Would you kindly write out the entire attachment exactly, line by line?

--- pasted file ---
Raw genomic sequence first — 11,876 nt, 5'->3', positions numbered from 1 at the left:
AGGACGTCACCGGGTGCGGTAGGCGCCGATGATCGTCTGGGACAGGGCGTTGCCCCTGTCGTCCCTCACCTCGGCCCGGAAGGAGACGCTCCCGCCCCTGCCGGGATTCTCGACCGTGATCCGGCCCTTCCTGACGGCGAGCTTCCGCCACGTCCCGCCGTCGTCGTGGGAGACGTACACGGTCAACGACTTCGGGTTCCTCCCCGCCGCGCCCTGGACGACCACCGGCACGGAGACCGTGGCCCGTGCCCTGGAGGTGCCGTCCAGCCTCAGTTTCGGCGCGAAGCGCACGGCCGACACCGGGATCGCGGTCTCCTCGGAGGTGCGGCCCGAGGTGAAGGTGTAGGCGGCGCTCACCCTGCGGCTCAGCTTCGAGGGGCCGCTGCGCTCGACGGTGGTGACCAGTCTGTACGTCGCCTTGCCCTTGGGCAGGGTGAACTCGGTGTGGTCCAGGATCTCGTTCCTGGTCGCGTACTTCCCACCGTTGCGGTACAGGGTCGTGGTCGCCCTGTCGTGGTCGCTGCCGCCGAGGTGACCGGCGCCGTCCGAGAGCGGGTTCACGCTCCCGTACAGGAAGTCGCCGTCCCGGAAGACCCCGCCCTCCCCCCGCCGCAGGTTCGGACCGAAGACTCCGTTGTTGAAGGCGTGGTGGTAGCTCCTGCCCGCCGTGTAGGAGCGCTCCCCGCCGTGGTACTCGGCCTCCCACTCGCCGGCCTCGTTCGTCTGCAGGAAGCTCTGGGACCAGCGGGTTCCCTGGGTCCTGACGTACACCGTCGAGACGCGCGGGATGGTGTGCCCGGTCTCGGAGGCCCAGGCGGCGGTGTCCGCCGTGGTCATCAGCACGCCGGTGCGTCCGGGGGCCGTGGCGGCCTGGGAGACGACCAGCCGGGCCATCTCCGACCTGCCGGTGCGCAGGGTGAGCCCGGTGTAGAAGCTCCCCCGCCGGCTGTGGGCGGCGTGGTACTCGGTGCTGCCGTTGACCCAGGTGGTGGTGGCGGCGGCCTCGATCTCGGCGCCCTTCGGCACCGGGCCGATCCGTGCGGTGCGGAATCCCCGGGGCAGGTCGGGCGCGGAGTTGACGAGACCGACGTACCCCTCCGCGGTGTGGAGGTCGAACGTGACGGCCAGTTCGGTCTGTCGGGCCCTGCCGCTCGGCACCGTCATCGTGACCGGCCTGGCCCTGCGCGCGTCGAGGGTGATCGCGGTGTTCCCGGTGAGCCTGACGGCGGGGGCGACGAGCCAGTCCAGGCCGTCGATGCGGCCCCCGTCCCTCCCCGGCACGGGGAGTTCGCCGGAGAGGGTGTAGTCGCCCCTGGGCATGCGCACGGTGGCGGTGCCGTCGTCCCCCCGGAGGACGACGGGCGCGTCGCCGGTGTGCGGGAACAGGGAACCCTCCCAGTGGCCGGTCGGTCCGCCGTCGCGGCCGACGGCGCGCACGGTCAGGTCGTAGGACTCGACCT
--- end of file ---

Raw genomic sequence first — 11,876 nt, 5'->3', positions numbered from 1 at the left:
AGGACGTCACCGGGTGCGGTAGGCGCCGATGATCGTCTGGGACAGGGCGTTGCCCCTGTCGTCCCTCACCTCGGCCCGGAAGGAGACGCTCCCGCCCCTGCCGGGATTCTCGACCGTGATCCGGCCCTTCCTGACGGCGAGCTTCCGCCACGTCCCGCCGTCGTCGTGGGAGACGTACACGGTCAACGACTTCGGGTTCCTCCCCGCCGCGCCCTGGACGACCACCGGCACGGAGACCGTGGCCCGTGCCCTGGAGGTGCCGTCCAGCCTCAGTTTCGGCGCGAAGCGCACGGCCGACACCGGGATCGCGGTCTCCTCGGAGGTGCGGCCCGAGGTGAAGGTGTAGGCGGCGCTCACCCTGCGGCTCAGCTTCGAGGGGCCGCTGCGCTCGACGGTGGTGACCAGTCTGTACGTCGCCTTGCCCTTGGGCAGGGTGAACTCGGTGTGGTCCAGGATCTCGTTCCTGGTCGCGTACTTCCCACCGTTGCGGTACAGGGTCGTGGTCGCCCTGTCGTGGTCGCTGCCGCCGAGGTGACCGGCGCCGTCCGAGAGCGGGTTCACGCTCCCGTACAGGAAGTCGCCGTCCCGGAAGACCCCGCCCTCCCCCCGCCGCAGGTTCGGACCGAAGACTCCGTTGTTGAAGGCGTGGTGGTAGCTCCTGCCCGCCGTGTAGGAGCGCTCCCCGCCGTGGTACTCGGCCTCCCACTCGCCGGCCTCGTTCGTCTGCAGGAAGCTCTGGGACCAGCGGGTTCCCTGGGTCCTGACGTACACCGTCGAGACGCGCGGGATGGTGTGCCCGGTCTCGGAGGCCCAGGCGGCGGTGTCCGCCGTGGTCATCAGCACGCCGGTGCGTCCGGGGGCCGTGGCGGCCTGGGAGACGACCAGCCGGGCCATCTCCGACCTGCCGGTGCGCAGGGTGAGCCCGGTGTAGAAGCTCCCCCGCCGGCTGTGGGCGGCGTGGTACTCGGTGCTGCCGTTGACCCAGGTGGTGGTGGCGGCGGCCTCGATCTCGGCGCCCTTCGGCACCGGGCCGATCCGTGCGGTGCGGAATCCCCGGGGCAGGTCGGGCGCGGAGTTGACGAGACCGACGTACCCCTCCGCGGTGTGGAGGTCGAACGTGACGGCCAGTTCGGTCTGTCGGGCCCTGCCGCTCGGCACCGTCATCGTGACCGGCCTGGCCCTGCGCGCGTCGAGGGTGATCGCGGTGTTCCCGGTGAGCCTGACGGCGGGGGCGACGAGCCAGTCCAGGCCGTCGATGCGGCCCCCGTCCCTCCCCGGCACGGGGAGTTCGCCGGAGAGGGTGTAGTCGCCCCTGGGCATGCGCACGGTGGCGGTGCCGTCGTCCCCCCGGAGGACGACGGGCGCGTCGCCGGTGTGCGGGAACAGGGAACCCTCCCAGTGGCCGGTCGGTCCGCCGTCGCGGCCGACGGCGCGCACGGTCAGGTCGTAGGACTCGACCT